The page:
Addison Bragg BRAGG ABOUT BILLINGS
There was a time once when it was simply the Northern Hotel - and then it burned down. It was a splendid fire and included such niceties as the free coffee and sandwiches that Grand Hotel management from across the street sent over during the fire, which burned throughout the long night.
There might not have been a new Northern on the site had it not been for Sen. B.K. Wheeler exercising an impressive degree of clout in wartime Washington. He had released a hold that had been put on the shipment of pipes, wiring, metal fixtures and other construction materials.
This is how I got to see the new Northern when I passed through Billings.
Later when I got here it was still the new Northern as opposed to the old.
That was over half a century ago, which not surprisingly has earned our town's most prestigious watering hole a right to the title "old." And whenever those whose memories of the place go back much longer, they speak of the litany of incidents and situations in which the comfortable old place both gloried and accepted responsibility:
Red Burnett's daily habit during the always-busy lunch hours of matching silver dollars with bar patrons who enjoyed losing as well as winning when Red was running the game.
And Red's description of his Texas birthplace as "Forty miles from Dallas and paved all the way." The sound of those cartwheels on the bar, by the bye, blended with the whir of the slot machines.
Bill Elliott, retired furniture store owner, always at the western end of the bar, back against the wall, cigar stub in his mouth and his fingers around the shot glass of Usher's Green Stripe with which he passed after dinner until heading home - upstairs - around midnight.
Bill Pollard and Grace Caldwell, black-tied and evening gowned, were at the piano and organ in the lobby and on KGHL radio nightly to give an uptown looked as well as sound to the Northern's dinner hours, when live music came to Billings bars in the late 1950s.
Les Carter, thanks to his ability to pick the right people to help him make a name for the Northern, was unique among the town's saloonkeepers when it came to employee relations, a major example of which was his order that the Northern bar, however busy, closed one hour after midnight. Montana bars are allowed to stay open until 2 a.m.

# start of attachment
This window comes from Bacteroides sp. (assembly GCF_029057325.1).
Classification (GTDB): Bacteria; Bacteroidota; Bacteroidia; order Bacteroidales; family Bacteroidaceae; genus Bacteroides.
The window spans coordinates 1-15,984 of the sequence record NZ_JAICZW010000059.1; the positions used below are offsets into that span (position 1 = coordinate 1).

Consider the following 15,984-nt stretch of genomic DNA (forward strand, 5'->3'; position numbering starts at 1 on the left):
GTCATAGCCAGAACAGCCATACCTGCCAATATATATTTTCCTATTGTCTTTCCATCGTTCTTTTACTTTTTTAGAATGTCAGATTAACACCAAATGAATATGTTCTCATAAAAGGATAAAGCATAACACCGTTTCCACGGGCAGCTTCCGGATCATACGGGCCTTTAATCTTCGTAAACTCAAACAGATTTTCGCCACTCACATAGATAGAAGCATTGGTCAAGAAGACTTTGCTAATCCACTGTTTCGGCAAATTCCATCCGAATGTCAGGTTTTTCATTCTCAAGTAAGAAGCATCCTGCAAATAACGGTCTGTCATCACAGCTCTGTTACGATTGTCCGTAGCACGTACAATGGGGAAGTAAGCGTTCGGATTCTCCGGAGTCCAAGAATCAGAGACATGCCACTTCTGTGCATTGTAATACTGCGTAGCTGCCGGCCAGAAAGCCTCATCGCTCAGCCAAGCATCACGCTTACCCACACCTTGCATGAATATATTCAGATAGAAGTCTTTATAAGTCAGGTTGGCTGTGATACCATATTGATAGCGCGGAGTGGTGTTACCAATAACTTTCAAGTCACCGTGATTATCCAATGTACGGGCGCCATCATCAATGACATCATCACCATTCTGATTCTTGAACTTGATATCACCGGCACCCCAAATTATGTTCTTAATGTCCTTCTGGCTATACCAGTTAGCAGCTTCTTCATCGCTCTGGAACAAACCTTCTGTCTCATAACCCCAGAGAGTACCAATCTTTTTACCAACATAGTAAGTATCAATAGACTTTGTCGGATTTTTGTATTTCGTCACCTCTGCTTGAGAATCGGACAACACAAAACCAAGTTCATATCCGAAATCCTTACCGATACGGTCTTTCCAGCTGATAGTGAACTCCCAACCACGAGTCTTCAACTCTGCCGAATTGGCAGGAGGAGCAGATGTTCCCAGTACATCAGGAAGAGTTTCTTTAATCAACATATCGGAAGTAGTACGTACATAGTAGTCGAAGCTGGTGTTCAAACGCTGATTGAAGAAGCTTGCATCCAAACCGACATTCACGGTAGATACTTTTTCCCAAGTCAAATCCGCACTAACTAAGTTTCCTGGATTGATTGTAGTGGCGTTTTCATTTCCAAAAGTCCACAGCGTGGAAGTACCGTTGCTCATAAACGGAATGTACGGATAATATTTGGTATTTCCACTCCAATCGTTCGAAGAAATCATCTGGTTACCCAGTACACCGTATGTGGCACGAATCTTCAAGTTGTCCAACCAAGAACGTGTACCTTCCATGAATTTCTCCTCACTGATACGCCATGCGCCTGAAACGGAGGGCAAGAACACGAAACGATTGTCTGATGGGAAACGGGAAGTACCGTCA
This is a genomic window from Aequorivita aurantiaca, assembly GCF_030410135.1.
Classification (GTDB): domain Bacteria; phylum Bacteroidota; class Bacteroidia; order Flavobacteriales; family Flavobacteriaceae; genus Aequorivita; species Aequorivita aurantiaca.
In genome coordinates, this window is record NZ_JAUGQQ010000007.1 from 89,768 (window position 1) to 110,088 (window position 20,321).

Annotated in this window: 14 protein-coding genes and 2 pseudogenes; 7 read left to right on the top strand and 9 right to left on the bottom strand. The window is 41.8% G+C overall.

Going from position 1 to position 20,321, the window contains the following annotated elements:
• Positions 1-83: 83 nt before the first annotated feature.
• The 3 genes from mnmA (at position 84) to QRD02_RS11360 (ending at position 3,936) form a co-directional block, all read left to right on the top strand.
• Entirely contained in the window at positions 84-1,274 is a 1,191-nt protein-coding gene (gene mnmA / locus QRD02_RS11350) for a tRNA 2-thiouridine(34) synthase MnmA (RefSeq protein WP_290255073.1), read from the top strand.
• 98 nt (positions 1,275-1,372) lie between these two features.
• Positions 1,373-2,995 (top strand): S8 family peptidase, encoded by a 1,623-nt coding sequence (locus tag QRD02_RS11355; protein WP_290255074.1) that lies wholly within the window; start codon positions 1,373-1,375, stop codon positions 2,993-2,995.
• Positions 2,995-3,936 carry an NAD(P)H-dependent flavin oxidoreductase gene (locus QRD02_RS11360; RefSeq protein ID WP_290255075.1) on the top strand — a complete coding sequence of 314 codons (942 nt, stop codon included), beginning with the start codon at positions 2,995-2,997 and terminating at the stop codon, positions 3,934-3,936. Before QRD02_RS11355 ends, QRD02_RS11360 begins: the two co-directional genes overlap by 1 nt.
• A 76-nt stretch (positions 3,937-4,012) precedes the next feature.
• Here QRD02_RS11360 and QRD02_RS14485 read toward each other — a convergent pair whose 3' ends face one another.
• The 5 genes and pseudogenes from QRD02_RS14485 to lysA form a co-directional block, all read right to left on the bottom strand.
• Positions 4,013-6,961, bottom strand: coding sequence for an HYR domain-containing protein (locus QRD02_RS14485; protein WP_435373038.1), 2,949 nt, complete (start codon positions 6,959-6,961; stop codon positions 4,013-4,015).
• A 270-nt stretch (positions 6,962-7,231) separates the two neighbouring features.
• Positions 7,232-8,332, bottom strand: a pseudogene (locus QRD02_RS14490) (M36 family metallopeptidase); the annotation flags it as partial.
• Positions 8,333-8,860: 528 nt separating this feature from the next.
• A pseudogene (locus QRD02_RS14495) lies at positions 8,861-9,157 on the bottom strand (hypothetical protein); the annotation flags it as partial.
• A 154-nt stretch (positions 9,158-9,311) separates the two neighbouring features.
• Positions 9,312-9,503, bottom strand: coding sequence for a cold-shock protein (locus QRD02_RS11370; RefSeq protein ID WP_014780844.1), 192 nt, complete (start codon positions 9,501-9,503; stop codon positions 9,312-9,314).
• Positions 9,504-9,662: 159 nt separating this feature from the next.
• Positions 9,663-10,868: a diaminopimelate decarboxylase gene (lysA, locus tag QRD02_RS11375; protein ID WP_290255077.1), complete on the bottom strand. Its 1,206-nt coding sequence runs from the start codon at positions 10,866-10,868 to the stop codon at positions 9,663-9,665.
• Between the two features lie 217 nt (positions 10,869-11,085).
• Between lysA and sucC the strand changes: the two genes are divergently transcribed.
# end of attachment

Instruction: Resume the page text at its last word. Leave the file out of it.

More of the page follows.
His reason? "Gives my people a chance for a little night life on their own after a full shift here," he told me once.
Speaking of Northern alumni, catering manager John White left here to manage Western's now-famous Space Needle, which opened at the Seattle World's Fair. Alan Woodrow, who began his hotel career as a Northern bus boy, retired a few years back as general manager of one of Hawaii's most prestigious hotels on Waikiki beach at Honolulu. Then along came Warren Anderson who went supersonic, leaving to open Montreal's Bonaventure, then Bangkok's Dusit Thani and bowed off after seeing the start he gave the Century Plaza in Los Angeles would last for longer than a bit.
I know of only one person who had a sort of feud with the Northern - particularly, the Golden Belle - where it hung behind the bar, a Billing landscape as seen from the Northern picturing the arrival of the first Northern Pacific passenger train into the city. As time passed and things got busier, the foreground of the painting was obscured, first by a larger, more ornate cash reegister, then by shelves holding bottles and glasses that moved steadily up the canvas to damage the painting.
The artist kept his word to never go in the Belle again until the hotel repaired the damage and moved the painting upstairs.
He grew up as a cowboy and he ended up an artist. He proved the old saying about cowboying is only skin deep but art goes clear down to the bone.
The Golden Belle was not the aging, reclining debutante whose full-length painting hung in the bar but a legendary cat in old San Francisco, dreamed up by Alan Woodrow whose ghost was said to haunt the Belle.
If true - and I have no reason to disbelieve it - he's not the first ghost to haunt the room.
And we remember them all.
Addison Bragg can be reached at email@example.com.